May 18 (UPI) -- Ten people died Friday at a southeast Texas high school after a fellow student opened fire on the Houston-area campus, Texas Gov. Greg Abbott said.
At an afternoon news conference, the governor confirmed the deaths and 10 injuries at Santa Fe High School. He described it as "the worst disaster ever to strike this community."
"It's impossible to describe the magnitude of the evil of someone who would attack innocent children in a school," he said
Harris County Sheriff Ed Gonzalez said the dead included mostly students and at least one adult, including an officer.
Joe Gamaldi of the Houston Police Officers Union tweeted, "Please keep the officers in your prayers as one officer is being life flighted to the hospital."
Abbott said the suspected gunman, Dimitrios Pagourtzis, 17, was arrested, and two other persons of interest were being questioned, including one person on the scene of the shooting who reacted suspiciously. The Galveston County Sheriff's Office said on its Facebook page Friday afternoon that Pagourtzis had been booked into the Galveston County Jail, where he was held without bond.
The alleged gunman appeared in court Friday afternoon where he was charged with capital murder.
"At the moment he's in solitary confinement," Galveston County Judge Mark Henry said. "He's going to be here a while."
Abbott said law enforcement officials had warrants to search two residences and a vehicle belonging to the suspect, but authorities were taking their time out of fear of triggering explosive devices. He said there were more than two devices -- one he described as a "CO2 device" and a Molotov cocktail.
Explosives were found in a residence and a vehicle.
The shooting began before 8 a.m. Friday and the campus was immediately locked down as students were moved to a nearby gym.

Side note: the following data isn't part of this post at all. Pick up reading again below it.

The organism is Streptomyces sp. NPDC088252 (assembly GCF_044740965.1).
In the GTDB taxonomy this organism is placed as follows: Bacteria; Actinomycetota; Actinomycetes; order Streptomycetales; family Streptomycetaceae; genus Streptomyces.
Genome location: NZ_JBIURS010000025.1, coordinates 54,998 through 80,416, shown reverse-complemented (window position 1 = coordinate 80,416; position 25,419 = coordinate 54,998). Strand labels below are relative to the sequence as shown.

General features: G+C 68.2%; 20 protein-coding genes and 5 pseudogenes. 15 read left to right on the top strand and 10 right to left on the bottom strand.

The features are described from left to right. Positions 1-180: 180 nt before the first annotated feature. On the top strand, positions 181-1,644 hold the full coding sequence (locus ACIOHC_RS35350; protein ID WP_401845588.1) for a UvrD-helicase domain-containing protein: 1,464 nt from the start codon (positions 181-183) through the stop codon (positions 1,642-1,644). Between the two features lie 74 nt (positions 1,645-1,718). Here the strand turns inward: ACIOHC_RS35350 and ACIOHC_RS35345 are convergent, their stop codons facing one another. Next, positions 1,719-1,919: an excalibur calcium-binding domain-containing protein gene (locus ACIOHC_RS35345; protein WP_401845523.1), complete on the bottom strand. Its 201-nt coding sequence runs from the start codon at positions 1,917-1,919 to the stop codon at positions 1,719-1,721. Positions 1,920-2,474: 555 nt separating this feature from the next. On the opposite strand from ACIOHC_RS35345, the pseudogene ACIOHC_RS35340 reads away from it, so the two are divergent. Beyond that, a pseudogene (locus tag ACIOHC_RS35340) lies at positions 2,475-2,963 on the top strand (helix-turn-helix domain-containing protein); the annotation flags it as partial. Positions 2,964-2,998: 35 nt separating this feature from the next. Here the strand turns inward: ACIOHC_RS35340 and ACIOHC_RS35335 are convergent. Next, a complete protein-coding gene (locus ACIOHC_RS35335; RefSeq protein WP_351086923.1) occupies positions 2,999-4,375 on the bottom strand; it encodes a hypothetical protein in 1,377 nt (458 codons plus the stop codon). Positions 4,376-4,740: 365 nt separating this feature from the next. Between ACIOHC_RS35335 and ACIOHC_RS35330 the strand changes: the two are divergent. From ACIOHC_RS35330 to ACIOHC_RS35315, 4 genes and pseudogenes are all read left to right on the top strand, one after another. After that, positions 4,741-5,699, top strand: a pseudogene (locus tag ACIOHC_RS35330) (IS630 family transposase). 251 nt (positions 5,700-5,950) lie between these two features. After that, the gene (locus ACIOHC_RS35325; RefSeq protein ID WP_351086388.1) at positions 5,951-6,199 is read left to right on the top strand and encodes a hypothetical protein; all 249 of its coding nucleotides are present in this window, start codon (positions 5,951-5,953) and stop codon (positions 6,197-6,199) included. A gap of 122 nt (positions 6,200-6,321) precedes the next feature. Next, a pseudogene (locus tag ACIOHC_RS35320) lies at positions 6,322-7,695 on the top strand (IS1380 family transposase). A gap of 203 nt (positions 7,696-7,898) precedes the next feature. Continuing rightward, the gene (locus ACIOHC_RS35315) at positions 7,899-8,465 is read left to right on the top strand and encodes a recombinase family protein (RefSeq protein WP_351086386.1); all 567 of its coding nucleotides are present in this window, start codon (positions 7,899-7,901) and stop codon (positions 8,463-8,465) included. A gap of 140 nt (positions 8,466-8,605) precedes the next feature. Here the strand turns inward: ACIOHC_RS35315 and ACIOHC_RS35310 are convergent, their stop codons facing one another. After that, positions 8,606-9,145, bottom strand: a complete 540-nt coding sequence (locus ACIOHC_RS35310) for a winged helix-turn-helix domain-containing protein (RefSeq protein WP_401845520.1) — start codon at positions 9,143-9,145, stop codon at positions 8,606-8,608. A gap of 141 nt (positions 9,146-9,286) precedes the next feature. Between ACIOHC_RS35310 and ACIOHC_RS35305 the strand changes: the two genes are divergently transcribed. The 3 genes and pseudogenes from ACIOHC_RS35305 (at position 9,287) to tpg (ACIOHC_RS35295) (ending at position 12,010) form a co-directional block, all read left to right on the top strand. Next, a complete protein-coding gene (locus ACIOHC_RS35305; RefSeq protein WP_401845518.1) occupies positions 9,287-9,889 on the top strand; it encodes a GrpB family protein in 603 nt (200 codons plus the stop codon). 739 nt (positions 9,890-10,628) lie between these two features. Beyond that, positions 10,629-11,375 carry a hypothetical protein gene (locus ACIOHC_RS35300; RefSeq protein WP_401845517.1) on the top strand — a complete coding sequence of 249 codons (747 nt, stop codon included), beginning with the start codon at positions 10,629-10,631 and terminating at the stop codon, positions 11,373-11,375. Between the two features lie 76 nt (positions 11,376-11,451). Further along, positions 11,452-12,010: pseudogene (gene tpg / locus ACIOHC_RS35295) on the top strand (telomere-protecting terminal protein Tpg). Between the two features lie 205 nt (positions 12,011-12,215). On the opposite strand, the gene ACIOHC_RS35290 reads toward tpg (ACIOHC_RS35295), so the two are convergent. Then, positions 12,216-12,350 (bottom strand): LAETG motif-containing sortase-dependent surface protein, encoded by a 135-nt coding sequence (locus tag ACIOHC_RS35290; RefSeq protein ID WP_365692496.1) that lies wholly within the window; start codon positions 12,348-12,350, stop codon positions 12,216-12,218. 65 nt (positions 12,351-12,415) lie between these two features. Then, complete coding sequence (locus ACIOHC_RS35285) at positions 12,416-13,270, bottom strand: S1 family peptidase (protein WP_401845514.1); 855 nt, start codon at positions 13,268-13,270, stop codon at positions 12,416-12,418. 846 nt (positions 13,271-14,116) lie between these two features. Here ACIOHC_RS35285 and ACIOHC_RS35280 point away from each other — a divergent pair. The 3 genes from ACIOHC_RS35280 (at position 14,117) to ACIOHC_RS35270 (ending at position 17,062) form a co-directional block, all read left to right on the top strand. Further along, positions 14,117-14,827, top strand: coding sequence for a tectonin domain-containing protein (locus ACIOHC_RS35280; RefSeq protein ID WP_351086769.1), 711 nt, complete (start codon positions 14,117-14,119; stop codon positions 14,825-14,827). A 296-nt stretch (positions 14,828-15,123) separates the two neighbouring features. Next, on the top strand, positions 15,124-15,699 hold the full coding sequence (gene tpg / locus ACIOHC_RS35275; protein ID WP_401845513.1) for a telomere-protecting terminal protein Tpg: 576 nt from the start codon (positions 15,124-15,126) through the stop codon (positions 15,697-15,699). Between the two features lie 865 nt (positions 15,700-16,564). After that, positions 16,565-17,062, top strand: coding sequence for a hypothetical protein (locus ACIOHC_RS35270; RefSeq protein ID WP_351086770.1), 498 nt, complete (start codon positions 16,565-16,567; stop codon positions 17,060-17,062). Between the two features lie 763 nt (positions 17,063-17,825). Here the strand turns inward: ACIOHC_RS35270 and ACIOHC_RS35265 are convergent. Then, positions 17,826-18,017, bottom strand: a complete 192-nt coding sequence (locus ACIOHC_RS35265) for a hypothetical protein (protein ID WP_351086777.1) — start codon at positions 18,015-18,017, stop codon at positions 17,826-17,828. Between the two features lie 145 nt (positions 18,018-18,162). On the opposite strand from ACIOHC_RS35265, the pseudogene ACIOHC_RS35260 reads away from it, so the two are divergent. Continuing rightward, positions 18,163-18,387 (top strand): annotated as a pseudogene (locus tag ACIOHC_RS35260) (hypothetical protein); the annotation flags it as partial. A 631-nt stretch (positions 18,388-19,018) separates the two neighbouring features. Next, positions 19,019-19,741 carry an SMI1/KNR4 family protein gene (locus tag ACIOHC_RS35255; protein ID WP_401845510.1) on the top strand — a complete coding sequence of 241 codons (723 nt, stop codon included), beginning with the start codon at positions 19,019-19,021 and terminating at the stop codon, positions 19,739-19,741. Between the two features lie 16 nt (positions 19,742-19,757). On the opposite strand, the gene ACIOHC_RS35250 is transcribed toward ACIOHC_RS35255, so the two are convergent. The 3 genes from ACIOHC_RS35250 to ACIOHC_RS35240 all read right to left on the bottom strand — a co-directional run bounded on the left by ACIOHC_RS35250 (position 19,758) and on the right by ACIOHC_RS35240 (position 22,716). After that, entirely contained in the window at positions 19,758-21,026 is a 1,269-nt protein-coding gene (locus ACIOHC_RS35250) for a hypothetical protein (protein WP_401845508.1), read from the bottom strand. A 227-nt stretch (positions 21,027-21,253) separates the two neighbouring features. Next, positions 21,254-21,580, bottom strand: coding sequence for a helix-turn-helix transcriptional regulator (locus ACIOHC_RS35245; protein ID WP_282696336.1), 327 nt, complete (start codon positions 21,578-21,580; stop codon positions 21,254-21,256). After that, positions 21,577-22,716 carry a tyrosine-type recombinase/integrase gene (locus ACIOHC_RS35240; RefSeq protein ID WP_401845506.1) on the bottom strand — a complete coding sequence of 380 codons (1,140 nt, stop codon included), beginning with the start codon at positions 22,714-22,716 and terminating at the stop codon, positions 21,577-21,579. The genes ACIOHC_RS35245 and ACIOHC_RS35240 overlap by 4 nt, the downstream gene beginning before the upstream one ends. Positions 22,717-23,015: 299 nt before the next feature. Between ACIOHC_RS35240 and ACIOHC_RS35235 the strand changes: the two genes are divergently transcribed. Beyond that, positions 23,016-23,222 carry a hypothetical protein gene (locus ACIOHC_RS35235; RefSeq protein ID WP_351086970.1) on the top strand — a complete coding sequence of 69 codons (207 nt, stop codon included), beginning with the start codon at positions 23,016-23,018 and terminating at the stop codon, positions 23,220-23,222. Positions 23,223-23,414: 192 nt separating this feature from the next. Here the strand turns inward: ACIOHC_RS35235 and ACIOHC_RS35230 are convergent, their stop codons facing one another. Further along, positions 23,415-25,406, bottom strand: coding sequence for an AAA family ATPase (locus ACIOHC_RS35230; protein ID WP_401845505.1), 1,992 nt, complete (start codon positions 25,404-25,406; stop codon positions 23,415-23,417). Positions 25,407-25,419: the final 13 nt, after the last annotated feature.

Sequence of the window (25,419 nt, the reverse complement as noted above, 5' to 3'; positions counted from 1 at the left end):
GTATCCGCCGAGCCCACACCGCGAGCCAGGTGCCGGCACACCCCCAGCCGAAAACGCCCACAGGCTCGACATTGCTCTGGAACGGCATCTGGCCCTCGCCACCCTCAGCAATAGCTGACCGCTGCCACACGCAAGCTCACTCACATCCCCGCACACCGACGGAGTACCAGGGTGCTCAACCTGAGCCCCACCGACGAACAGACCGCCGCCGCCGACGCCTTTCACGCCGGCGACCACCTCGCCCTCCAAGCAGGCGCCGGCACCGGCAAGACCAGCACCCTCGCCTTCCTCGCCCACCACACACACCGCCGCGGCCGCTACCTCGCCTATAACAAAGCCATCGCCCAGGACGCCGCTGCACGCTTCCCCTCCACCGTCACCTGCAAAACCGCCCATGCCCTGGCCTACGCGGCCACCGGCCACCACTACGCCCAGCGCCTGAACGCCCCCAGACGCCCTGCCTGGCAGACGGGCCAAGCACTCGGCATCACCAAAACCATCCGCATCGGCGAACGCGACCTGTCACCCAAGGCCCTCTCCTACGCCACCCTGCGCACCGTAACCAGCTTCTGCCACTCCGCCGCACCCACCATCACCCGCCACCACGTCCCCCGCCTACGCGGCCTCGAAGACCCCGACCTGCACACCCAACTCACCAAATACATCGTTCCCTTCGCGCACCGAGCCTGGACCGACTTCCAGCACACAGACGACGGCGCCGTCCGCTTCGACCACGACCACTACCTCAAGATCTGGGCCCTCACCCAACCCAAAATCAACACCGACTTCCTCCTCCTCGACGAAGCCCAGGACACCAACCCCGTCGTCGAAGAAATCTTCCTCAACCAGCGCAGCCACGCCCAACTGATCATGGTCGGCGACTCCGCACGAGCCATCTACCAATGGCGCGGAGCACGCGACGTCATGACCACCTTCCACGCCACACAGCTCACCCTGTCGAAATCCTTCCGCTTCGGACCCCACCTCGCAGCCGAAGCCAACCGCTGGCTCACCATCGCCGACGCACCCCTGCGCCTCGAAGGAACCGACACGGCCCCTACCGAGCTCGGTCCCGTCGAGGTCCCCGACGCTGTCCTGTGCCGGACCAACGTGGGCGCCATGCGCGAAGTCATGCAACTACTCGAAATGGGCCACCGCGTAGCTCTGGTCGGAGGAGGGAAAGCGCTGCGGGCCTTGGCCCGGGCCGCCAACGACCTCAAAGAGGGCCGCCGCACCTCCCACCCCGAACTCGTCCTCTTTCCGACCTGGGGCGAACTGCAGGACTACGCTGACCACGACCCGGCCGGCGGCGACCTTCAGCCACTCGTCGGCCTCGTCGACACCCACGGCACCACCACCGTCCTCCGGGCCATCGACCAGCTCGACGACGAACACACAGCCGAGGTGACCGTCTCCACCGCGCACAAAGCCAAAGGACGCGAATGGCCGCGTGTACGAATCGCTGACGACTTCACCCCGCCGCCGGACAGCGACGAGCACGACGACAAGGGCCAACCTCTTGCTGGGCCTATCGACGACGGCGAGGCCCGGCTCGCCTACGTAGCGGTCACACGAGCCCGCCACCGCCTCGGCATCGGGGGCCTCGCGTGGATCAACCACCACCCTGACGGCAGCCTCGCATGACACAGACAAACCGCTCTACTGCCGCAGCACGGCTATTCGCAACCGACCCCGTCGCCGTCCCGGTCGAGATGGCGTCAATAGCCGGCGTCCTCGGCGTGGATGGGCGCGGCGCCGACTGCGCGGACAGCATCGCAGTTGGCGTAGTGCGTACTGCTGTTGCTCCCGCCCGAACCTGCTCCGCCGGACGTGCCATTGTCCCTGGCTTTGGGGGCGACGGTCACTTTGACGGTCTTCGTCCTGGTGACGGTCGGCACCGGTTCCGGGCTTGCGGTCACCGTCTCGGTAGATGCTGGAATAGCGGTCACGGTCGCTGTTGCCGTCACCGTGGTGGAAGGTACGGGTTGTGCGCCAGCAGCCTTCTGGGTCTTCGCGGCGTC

A student told KHOU he saw the shooter walk into a building with a gun and heard the school's fire alarm. As students came out, he heard gunshots and saw at least one girl with a knee injury. A 10th-grader said her friend was shot while in art class.
Lt. Gov. Dan Patrick said the shooter hid his weapons under a long coat. Abbott confirmed the shooter had a shotgun and a 38 revolver, both of which belonged to the shooter's father.
The governor said investigators had information from the shooter's journals and computer to indicate he intended to die by suicide after the shooting. Instead, he gave himself up to police.
Abbott said the shooting should inspire conversations in Texas and local communities about how to protect children in schools from gun violence. He said he planned to hold roundtable discussions with any parties with an interest in school safety, gun control and protection of Second Amendment rights next week "to work immediately on swift solutions to prevent tragedies like this from ever happening again."
He said he wants to put "together laws that will protect Second Amendment rights but at the same time ensure that our communities and especially our schools are safer places."
The governor prepared policy suggestions he said he intended to present to the Texas Legislature next week, including speeding up background checks, keeping guns out of the hands of those who pose an immediate danger to others, increase safety personnel at schools and provide resources for mental health services.
"This business has been going on too long in our country," Trump said a short time later at a news conference, calling the shooting "an absolutely horrific attack."
"We are with you in this tragic hour and we will be with you forever."